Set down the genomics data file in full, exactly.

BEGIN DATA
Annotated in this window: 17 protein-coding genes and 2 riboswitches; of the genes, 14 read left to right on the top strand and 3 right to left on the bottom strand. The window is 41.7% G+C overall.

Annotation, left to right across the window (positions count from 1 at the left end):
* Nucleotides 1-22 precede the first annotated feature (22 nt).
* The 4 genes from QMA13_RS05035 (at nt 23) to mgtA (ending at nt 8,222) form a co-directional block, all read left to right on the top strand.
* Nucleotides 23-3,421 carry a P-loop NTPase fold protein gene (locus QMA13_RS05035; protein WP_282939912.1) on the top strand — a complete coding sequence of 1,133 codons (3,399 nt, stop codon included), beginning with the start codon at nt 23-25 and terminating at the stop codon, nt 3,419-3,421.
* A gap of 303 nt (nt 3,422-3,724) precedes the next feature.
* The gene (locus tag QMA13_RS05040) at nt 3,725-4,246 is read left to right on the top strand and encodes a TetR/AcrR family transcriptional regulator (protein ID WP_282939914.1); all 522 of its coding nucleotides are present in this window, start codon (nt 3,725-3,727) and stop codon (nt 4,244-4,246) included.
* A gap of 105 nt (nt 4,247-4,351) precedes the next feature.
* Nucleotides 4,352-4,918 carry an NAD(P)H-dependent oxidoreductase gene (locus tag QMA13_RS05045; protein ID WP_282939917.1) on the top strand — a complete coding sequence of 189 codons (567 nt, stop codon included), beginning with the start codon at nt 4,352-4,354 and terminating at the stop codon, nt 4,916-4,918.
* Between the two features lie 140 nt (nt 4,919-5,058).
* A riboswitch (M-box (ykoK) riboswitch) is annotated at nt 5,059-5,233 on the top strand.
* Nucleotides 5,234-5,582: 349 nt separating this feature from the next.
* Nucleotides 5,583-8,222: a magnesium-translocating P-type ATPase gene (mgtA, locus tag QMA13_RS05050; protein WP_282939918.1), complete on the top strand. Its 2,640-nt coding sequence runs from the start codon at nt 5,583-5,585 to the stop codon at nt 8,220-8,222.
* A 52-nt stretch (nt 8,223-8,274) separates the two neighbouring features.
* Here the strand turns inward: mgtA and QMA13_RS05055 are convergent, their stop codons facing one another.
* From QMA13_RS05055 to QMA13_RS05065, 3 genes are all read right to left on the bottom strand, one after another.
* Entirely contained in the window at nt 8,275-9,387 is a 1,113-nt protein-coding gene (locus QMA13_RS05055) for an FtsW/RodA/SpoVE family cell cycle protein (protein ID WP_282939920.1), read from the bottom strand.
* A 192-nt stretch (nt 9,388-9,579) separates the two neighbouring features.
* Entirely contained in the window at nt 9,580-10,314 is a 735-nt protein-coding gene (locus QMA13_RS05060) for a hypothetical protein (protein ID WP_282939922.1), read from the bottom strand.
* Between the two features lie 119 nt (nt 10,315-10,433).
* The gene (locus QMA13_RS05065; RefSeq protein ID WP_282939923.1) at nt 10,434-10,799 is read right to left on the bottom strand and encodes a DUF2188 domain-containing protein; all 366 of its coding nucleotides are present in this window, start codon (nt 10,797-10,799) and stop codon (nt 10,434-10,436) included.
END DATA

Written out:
Annotated in this window: 17 protein-coding genes and 2 riboswitches; of the genes, 14 read left to right on the top strand and 3 right to left on the bottom strand. The window is 41.7% G+C overall.

Annotation, left to right across the window (positions count from 1 at the left end):
* Nucleotides 1-22 precede the first annotated feature (22 nt).
* The 4 genes from QMA13_RS05035 (at nt 23) to mgtA (ending at nt 8,222) form a co-directional block, all read left to right on the top strand.
* Nucleotides 23-3,421 carry a P-loop NTPase fold protein gene (locus QMA13_RS05035; protein WP_282939912.1) on the top strand — a complete coding sequence of 1,133 codons (3,399 nt, stop codon included), beginning with the start codon at nt 23-25 and terminating at the stop codon, nt 3,419-3,421.
* A gap of 303 nt (nt 3,422-3,724) precedes the next feature.
* The gene (locus tag QMA13_RS05040) at nt 3,725-4,246 is read left to right on the top strand and encodes a TetR/AcrR family transcriptional regulator (protein ID WP_282939914.1); all 522 of its coding nucleotides are present in this window, start codon (nt 3,725-3,727) and stop codon (nt 4,244-4,246) included.
* A gap of 105 nt (nt 4,247-4,351) precedes the next feature.
* Nucleotides 4,352-4,918 carry an NAD(P)H-dependent oxidoreductase gene (locus tag QMA13_RS05045; protein ID WP_282939917.1) on the top strand — a complete coding sequence of 189 codons (567 nt, stop codon included), beginning with the start codon at nt 4,352-4,354 and terminating at the stop codon, nt 4,916-4,918.
* Between the two features lie 140 nt (nt 4,919-5,058).
* A riboswitch (M-box (ykoK) riboswitch) is annotated at nt 5,059-5,233 on the top strand.
* Nucleotides 5,234-5,582: 349 nt separating this feature from the next.
* Nucleotides 5,583-8,222: a magnesium-translocating P-type ATPase gene (mgtA, locus tag QMA13_RS05050; protein WP_282939918.1), complete on the top strand. Its 2,640-nt coding sequence runs from the start codon at nt 5,583-5,585 to the stop codon at nt 8,220-8,222.
* A 52-nt stretch (nt 8,223-8,274) separates the two neighbouring features.
* Here the strand turns inward: mgtA and QMA13_RS05055 are convergent, their stop codons facing one another.
* From QMA13_RS05055 to QMA13_RS05065, 3 genes are all read right to left on the bottom strand, one after another.
* Entirely contained in the window at nt 8,275-9,387 is a 1,113-nt protein-coding gene (locus QMA13_RS05055) for an FtsW/RodA/SpoVE family cell cycle protein (protein ID WP_282939920.1), read from the bottom strand.
* A 192-nt stretch (nt 9,388-9,579) separates the two neighbouring features.
* Entirely contained in the window at nt 9,580-10,314 is a 735-nt protein-coding gene (locus QMA13_RS05060) for a hypothetical protein (protein ID WP_282939922.1), read from the bottom strand.
* Between the two features lie 119 nt (nt 10,315-10,433).
* The gene (locus QMA13_RS05065; RefSeq protein ID WP_282939923.1) at nt 10,434-10,799 is read right to left on the bottom strand and encodes a DUF2188 domain-containing protein; all 366 of its coding nucleotides are present in this window, start codon (nt 10,797-10,799) and stop codon (nt 10,434-10,436) included.